An additional obstacle to children's financial understanding is that financial education seldom becomes part of the child's everyday life, even if a financial literacy is required to cope with many daily situations. You can think of these situations to include planning dinner, refueling the car, going to work or having a coffee with a friend, they all affect our finances without us reflecting on it. Therefore, Gimi wants to make it easier for families to educate their children in exactly these situations. We believe that it can be both fun and exciting to learn about money as long as there are inspiring tools to work with. Why not read one of our recent pieces on how we use the mascot and chat bot Piggy to give children inner and outer motivation for financial learning. You can find it here: Who is ‘Piggy’? Learn about Gimi’s in-app companion for kids into financial education

It is therefore not enough for the child to read a text during one lesson on home and consumer knowledge at school to learn about money, something the economist Mikael Elinder and the stock market analyst Nicklas Andersson emphasize when they are interviewed together with Gimi's CEO Philip Haglund in the podcast Ledarredaktionen (which you can listen to here). The child needs to practically be able to test this knowledge in their daily environment and understand how the theoretical knowledge can be used. Therefore, the Gimi app contains tasks that require practical implementation, tasks that justify regularity and tasks that contribute to reflection and create commitment. In the app, we not only want to contribute to the child creating a financial understanding, but also that he or she practices his or her abilities to take responsibility, practices his or her creative thinking and creates an understanding of how to protect the environment. See the examples below.

Chores for increased responsibility:

  • Doing homework as planned
  • Babysitting for younger siblings
  • Packing the gym bag yourself

Chores for increased creativity:

  • Plan and cook a dinner yourself
  • Make a flea market one weekend
  • Read a book

Chores to protect the climate:

  • Recycle cans
  • Make dinner with leftovers
  • Turn all the lights off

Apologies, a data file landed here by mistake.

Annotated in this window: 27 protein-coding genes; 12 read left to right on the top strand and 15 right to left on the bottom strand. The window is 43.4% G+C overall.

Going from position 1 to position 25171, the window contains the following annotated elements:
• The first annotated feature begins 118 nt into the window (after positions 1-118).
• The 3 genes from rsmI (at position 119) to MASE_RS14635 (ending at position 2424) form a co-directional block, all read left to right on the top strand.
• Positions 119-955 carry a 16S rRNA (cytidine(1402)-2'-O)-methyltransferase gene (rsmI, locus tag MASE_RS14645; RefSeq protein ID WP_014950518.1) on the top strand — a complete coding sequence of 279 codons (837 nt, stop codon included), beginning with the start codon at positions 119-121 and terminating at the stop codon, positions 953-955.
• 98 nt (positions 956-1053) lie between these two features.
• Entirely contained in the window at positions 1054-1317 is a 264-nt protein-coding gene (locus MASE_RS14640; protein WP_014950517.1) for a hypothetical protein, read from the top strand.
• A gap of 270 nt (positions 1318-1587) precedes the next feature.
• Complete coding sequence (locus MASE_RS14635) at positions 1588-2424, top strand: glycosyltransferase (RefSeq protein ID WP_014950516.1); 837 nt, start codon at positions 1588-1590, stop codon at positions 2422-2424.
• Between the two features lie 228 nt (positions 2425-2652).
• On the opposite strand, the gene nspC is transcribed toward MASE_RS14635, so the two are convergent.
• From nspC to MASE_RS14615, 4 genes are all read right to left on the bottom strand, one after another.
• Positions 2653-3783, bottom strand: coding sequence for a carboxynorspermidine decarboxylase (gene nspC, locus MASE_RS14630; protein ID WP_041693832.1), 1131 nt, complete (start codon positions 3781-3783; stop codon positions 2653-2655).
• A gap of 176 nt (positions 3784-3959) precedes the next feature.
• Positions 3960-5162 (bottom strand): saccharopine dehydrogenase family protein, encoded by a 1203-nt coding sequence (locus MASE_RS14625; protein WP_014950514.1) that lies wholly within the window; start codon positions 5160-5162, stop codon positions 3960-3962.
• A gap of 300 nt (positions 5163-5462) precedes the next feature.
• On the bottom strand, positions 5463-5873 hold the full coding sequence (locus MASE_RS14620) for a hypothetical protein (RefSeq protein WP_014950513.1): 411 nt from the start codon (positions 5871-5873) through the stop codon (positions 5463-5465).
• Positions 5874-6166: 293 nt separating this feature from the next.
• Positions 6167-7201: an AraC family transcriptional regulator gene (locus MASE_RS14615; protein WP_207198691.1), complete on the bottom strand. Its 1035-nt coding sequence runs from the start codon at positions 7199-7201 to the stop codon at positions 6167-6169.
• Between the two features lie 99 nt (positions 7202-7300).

If you want to gain further inspiration and immediately benefit from a routine with all chores, you can even add Gimi's weekly calendar into your own digital calendar. Then you will receive a notification when it’s time for a new chore and all instructions are attached to the calendar event. Read more and download the weekly calendar by clicking here.

How do household chores contribute to children's development?

Household chores are a topic which all families deal with and also have different approaches and methods for. Regardless of what method you have in your family, Gimi wants to be helpful to you! As everyday stress can easily make creativity deficient, we have simply solved it for our customers by collecting a lot of alternatives in the app where you and your child can learn and play in a fun way.

We have divided the chores into different categories in order to further facilitate you with your planning. For example, there is a handy category called "back to school", perfect to start with now that a new school term is starting. It’s here where you can choose to select if your child should start with the chore of packing their own gym bag or making their bed before school. The chores are also divided based on what may suit younger and older children best, respectively, so that you can easily navigate it for your family set up. Tasks suiting different ages for children is something that 1177 Vårdguiden describes even further in its articles which we have linked to here.

To bring this to life for you, an 8 or 9 year old may find it difficult and a bit scary with increased responsibility, but at the same time as it is a prerequisite for the child's development. They explain how the child grows enormously by packing the gym bag themself. This is because it contributes to the child gaining a stronger self-confidence and thereby increases his or her ability to become more independent.